- There was no evidence in the case of any necessity or emergency for the father having transported the son in the manner he chose to do it.
- It would have cost nothing to eliminate the risk in this case. The father should simply not have placed the son on the motorcycle in the circumstances. Moreover, he should certainly not have strapped the two of them together. There was nothing “reasonable” about this.
- Causation: The father’s argument on causation was that the negligence of the left turning vehicle was the sole cause of the accident, and that “but for” the negligence of the left turning vehicle, there would not have been an accident and the son would not have been injured. The Court of Appeal confirmed that to find causation in respect of the father, it would need to find only that the negligence of the father made a difference in respect of the loss. In examining the connection between the father’s conduct and the son’s injuries, the Court of Appeal considered:
- Was the father alive to the fact riding on a motorcycle is inherently riskier than being an occupant in an automobile? The only reasonable answer was yes.
- Was the father alive to the fact the sort of accident which occurred here was not a freak accident but one which is all too often commonplace given the known phenomenon of the “invisible motorcycle”? Applying the reasonable person standard, there could be no question he was well aware of this.
- Was the father alive to the fact that placing his son on a makeshift seat, not properly dressing him, strapping him to his body before taking off and driving at speeds up to 75 kilometres per hour would place his son at significant risk of injury in light of what he already knew with respect to items 1 and 2 above? Again, the only sensible answer was yes. The father’s negligence made a difference.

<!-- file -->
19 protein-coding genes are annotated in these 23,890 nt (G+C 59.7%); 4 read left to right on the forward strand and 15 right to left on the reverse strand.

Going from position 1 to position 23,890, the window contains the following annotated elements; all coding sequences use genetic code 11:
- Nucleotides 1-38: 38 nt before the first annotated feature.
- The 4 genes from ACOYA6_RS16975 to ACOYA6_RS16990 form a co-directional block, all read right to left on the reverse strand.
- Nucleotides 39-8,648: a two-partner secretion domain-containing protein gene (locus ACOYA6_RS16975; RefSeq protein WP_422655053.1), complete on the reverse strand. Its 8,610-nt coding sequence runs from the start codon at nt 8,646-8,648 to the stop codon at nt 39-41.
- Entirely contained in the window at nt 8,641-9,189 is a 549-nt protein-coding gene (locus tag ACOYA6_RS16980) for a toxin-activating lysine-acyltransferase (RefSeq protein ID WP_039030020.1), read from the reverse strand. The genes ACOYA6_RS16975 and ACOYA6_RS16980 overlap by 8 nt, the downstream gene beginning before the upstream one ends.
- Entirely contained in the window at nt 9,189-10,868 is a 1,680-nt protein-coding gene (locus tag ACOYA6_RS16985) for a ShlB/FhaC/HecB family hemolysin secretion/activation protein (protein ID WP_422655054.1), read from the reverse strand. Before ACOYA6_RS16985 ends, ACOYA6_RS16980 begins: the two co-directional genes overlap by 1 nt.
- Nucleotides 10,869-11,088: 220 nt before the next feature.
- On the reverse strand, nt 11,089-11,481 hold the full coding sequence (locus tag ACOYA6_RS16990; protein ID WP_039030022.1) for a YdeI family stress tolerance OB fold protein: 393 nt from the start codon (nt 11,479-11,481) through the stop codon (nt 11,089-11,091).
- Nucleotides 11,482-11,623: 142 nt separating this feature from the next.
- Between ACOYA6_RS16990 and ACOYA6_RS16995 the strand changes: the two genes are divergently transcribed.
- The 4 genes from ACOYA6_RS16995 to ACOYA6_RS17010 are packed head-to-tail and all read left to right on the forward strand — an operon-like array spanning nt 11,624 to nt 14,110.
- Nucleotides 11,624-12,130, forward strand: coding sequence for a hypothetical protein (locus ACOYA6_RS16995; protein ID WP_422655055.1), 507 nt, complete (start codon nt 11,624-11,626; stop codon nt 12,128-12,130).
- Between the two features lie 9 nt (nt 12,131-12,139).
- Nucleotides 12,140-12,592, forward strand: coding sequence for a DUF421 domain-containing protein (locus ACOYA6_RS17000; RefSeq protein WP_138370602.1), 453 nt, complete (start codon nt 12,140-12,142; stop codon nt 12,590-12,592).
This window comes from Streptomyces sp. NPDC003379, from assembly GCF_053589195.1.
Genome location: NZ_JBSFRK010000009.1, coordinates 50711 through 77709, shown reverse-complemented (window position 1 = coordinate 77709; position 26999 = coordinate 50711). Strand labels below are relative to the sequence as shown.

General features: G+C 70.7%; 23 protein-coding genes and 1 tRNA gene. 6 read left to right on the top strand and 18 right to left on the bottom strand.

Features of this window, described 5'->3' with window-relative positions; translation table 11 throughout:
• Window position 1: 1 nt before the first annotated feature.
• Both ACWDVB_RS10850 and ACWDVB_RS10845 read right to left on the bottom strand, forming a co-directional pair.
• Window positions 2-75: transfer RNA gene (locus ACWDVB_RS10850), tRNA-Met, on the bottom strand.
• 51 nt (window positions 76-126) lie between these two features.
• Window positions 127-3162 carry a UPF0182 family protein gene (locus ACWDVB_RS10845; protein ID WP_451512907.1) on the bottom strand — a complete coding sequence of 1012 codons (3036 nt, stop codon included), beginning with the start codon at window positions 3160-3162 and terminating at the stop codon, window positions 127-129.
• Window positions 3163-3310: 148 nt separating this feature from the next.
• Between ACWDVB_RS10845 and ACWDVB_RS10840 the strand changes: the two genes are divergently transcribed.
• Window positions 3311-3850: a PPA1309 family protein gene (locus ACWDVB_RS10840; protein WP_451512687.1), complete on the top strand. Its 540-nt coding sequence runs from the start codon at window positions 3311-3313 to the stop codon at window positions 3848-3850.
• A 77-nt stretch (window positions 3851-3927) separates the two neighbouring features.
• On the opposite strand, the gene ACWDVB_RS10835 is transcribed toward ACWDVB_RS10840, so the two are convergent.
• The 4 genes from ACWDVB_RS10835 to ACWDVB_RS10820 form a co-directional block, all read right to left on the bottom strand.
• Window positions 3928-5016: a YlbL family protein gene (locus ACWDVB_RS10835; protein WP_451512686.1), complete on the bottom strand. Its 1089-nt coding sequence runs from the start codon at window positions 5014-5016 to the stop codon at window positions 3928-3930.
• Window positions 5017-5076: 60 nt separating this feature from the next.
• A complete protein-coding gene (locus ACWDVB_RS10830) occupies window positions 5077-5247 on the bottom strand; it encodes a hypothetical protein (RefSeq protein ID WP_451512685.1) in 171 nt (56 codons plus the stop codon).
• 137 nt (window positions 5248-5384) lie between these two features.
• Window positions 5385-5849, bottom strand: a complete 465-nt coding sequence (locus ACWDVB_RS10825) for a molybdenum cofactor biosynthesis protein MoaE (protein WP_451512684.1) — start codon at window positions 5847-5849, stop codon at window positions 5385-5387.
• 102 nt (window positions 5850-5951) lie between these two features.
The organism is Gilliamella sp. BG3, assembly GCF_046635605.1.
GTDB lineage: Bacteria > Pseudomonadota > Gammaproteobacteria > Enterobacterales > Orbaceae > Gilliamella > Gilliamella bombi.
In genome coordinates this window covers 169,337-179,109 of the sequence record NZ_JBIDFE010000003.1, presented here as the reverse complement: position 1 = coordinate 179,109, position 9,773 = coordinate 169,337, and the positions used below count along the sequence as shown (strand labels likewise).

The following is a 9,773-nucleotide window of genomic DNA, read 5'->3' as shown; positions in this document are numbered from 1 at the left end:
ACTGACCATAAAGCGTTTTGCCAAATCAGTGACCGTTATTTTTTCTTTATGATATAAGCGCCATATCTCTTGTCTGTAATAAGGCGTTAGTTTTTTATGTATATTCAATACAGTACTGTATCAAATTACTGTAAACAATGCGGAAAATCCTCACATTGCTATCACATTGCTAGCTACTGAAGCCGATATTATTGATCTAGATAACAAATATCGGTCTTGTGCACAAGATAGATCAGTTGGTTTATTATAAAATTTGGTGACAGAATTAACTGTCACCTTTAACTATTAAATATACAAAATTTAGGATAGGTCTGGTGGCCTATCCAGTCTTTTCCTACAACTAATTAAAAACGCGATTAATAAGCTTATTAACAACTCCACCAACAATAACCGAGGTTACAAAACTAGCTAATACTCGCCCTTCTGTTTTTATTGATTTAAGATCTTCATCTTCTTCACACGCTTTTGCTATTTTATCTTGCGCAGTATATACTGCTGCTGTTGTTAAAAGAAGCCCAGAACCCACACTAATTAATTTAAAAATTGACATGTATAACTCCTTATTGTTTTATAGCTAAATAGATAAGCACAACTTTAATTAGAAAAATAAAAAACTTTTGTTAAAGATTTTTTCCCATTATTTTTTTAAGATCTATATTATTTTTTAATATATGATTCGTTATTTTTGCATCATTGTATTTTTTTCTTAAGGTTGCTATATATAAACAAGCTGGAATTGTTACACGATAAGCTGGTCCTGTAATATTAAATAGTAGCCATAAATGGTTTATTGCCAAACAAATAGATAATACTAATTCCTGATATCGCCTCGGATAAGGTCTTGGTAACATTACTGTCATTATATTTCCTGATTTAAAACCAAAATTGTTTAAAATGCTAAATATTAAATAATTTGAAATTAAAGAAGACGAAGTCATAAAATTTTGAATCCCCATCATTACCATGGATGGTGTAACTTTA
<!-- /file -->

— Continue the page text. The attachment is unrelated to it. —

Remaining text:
The Court of Appeal concluded that there was no question that the father exposed the son to an unreasonable risk of injury and that the type of injuries he sustained was precisely of the nature the negligence created. It was sufficient that the father’s negligence was a cause of the harm, it need not have been the sole cause of the injury.
- Remoteness or proximate cause: The Court of Appeal considered whether the father was liable for damages relating to the extent of the son’s injuries, asking whether the father’s negligent conduct was sufficiently related to the particular harm sustained by the son to justify liability or whether it was too far-fetched. The Court of Appeal concluded that there was nothing far-fetched about the types of injuries the son sustained in this case. They were precisely of the kind typically seen with victims of motorcycle accidents. The father’s negligence by placing his son in the position he was in made the father liable for his son’s injuries.
In considering the issue of parental liability, the Court of Appeal concluded that the son was entitled to summary judgment against his father for that liability. Damages and their apportionment were to be determined at a later date.